A busy hive of activities in Philipstown, Beacon and nearby this weekend
By Alison Rooney
Manhattan has nothing on us! This weekend is one of those overstuffed, bursting-at-the-seams extravaganzas that Philipstown, Beacon and their surrounds seem to spontaneously combust into a few times a year.
The assortment of activities, some taking place just once a year, others part of this area’s constant panorama, reflect why so many people come to visit and why others choose to make it their home. From canoeing to crafts fairs, rock ‘n’ roll to Rachmaninoff, outdoor movies, wine tastings, free museum and site admissions, it’s a pretty difficult couple of days in terms of surrendering to summer’s dozy indolence.
Here is a rundown of a number of this Friday to Sunday’s highlights. More details for some can be found in our calendar listings. Some events require reservations and/or may already be sold out, therefore you should check directly with venues and organizers.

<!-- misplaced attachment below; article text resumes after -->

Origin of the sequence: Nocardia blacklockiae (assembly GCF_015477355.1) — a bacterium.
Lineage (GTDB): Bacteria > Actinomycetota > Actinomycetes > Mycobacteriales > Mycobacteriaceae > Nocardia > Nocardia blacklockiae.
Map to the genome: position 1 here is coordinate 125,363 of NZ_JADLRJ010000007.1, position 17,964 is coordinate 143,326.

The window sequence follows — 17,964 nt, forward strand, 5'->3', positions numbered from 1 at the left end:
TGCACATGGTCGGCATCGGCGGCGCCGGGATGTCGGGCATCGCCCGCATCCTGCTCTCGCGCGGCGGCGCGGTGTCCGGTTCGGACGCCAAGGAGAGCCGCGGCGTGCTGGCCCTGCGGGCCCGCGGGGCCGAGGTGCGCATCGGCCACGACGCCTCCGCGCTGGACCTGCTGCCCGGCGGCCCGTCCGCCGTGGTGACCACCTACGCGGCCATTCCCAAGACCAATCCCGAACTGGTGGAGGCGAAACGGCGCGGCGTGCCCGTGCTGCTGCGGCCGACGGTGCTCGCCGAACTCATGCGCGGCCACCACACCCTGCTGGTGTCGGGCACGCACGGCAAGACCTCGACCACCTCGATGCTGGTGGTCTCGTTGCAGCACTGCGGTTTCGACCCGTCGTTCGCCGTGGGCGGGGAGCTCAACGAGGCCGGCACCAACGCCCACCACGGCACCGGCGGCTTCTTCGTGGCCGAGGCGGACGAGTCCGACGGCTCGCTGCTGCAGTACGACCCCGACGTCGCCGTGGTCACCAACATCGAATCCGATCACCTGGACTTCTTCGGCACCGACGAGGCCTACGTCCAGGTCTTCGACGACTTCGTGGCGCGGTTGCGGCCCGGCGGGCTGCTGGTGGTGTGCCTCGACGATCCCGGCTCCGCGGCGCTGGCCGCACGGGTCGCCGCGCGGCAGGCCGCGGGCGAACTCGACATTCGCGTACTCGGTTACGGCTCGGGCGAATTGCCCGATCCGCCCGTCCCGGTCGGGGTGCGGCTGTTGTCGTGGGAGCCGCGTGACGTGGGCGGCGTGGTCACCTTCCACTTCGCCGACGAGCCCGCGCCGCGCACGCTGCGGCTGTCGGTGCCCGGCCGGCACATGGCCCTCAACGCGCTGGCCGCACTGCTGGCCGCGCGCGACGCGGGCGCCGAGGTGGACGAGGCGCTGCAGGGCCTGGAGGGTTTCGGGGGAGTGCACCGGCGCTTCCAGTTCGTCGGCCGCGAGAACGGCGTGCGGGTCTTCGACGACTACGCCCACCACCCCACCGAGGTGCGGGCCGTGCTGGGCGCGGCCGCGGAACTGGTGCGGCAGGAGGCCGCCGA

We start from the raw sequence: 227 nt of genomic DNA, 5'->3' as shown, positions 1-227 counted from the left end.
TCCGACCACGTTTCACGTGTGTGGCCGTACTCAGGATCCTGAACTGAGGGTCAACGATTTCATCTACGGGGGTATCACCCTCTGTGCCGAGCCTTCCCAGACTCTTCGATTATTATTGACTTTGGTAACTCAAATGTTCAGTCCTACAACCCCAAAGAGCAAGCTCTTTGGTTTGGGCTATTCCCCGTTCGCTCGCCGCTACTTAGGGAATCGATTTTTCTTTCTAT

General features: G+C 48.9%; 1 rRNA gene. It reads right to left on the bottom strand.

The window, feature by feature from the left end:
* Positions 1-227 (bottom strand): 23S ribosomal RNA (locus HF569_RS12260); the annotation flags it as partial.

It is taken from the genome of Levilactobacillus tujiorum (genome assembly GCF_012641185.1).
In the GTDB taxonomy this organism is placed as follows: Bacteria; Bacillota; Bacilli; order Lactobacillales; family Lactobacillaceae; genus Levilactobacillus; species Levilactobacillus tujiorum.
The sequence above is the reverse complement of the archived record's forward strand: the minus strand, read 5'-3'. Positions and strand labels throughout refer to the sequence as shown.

At 6 p.m. Friday the Desmond-Fish Library will un-barricade their doors and wait for the stampede of Friends of DFL members eager to be the first to dive into their annual book sale, which lasts until 8:30 that night. (Handily, one is able to join the Friends group on the spot.) The sale continues over the weekend, 10 a.m. to 5 p.m. on Saturday, 1 to 5 p.m. on Sunday, and then on into the week ahead.
One might prepare for the challenges of sifting through multiple tables of books and other media by a bit of wine tasting at Artisan Wine at 4 p.m. Friday, (also 3 p.m. Saturday), or closer to the library, at Garrison’s Landing where Antipodean Books hosts an evening of wine and cheese from 5 to 8 p.m. and unveiling ceremony of the new Hudson Highlands Map on Saturday from 5 to 7 p.m.